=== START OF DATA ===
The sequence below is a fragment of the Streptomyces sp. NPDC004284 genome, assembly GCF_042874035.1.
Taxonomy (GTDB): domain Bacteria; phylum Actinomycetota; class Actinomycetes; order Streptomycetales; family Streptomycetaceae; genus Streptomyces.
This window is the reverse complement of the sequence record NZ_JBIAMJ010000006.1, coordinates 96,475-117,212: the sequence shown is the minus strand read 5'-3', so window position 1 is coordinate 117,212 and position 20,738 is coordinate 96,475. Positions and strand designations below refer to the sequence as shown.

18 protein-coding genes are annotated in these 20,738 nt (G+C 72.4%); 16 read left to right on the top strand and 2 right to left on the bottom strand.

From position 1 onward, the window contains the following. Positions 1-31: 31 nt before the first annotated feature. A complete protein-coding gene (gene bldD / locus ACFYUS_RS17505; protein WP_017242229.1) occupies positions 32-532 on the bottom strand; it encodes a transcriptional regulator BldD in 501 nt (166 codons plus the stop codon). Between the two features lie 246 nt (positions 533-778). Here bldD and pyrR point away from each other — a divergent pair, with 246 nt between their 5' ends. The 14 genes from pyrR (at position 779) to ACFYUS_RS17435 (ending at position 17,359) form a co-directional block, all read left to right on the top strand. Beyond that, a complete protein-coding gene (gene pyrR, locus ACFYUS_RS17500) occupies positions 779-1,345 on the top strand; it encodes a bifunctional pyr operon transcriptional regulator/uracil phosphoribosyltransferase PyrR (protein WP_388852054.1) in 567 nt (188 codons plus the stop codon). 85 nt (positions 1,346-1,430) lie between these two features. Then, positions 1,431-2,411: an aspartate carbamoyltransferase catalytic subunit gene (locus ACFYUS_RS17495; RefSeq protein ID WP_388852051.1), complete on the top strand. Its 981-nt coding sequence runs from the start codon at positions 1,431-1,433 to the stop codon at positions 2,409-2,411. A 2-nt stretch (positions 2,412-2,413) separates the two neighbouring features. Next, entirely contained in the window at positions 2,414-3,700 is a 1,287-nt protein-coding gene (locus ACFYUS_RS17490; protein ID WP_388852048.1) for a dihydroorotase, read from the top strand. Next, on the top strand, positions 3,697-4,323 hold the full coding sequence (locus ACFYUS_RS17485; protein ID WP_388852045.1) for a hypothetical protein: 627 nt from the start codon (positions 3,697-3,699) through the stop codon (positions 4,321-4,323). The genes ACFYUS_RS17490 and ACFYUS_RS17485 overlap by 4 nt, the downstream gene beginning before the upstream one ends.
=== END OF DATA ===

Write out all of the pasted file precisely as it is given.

The sequence below is a fragment of the Streptomyces sp. NPDC004284 genome, assembly GCF_042874035.1.
Taxonomy (GTDB): domain Bacteria; phylum Actinomycetota; class Actinomycetes; order Streptomycetales; family Streptomycetaceae; genus Streptomyces.
This window is the reverse complement of the sequence record NZ_JBIAMJ010000006.1, coordinates 96,475-117,212: the sequence shown is the minus strand read 5'-3', so window position 1 is coordinate 117,212 and position 20,738 is coordinate 96,475. Positions and strand designations below refer to the sequence as shown.

18 protein-coding genes are annotated in these 20,738 nt (G+C 72.4%); 16 read left to right on the top strand and 2 right to left on the bottom strand.

From position 1 onward, the window contains the following. Positions 1-31: 31 nt before the first annotated feature. A complete protein-coding gene (gene bldD / locus ACFYUS_RS17505; protein WP_017242229.1) occupies positions 32-532 on the bottom strand; it encodes a transcriptional regulator BldD in 501 nt (166 codons plus the stop codon). Between the two features lie 246 nt (positions 533-778). Here bldD and pyrR point away from each other — a divergent pair, with 246 nt between their 5' ends. The 14 genes from pyrR (at position 779) to ACFYUS_RS17435 (ending at position 17,359) form a co-directional block, all read left to right on the top strand. Beyond that, a complete protein-coding gene (gene pyrR, locus ACFYUS_RS17500) occupies positions 779-1,345 on the top strand; it encodes a bifunctional pyr operon transcriptional regulator/uracil phosphoribosyltransferase PyrR (protein WP_388852054.1) in 567 nt (188 codons plus the stop codon). 85 nt (positions 1,346-1,430) lie between these two features. Then, positions 1,431-2,411: an aspartate carbamoyltransferase catalytic subunit gene (locus ACFYUS_RS17495; RefSeq protein ID WP_388852051.1), complete on the top strand. Its 981-nt coding sequence runs from the start codon at positions 1,431-1,433 to the stop codon at positions 2,409-2,411. A 2-nt stretch (positions 2,412-2,413) separates the two neighbouring features. Next, entirely contained in the window at positions 2,414-3,700 is a 1,287-nt protein-coding gene (locus ACFYUS_RS17490; protein ID WP_388852048.1) for a dihydroorotase, read from the top strand. Next, on the top strand, positions 3,697-4,323 hold the full coding sequence (locus ACFYUS_RS17485; protein ID WP_388852045.1) for a hypothetical protein: 627 nt from the start codon (positions 3,697-3,699) through the stop codon (positions 4,321-4,323). The genes ACFYUS_RS17490 and ACFYUS_RS17485 overlap by 4 nt, the downstream gene beginning before the upstream one ends.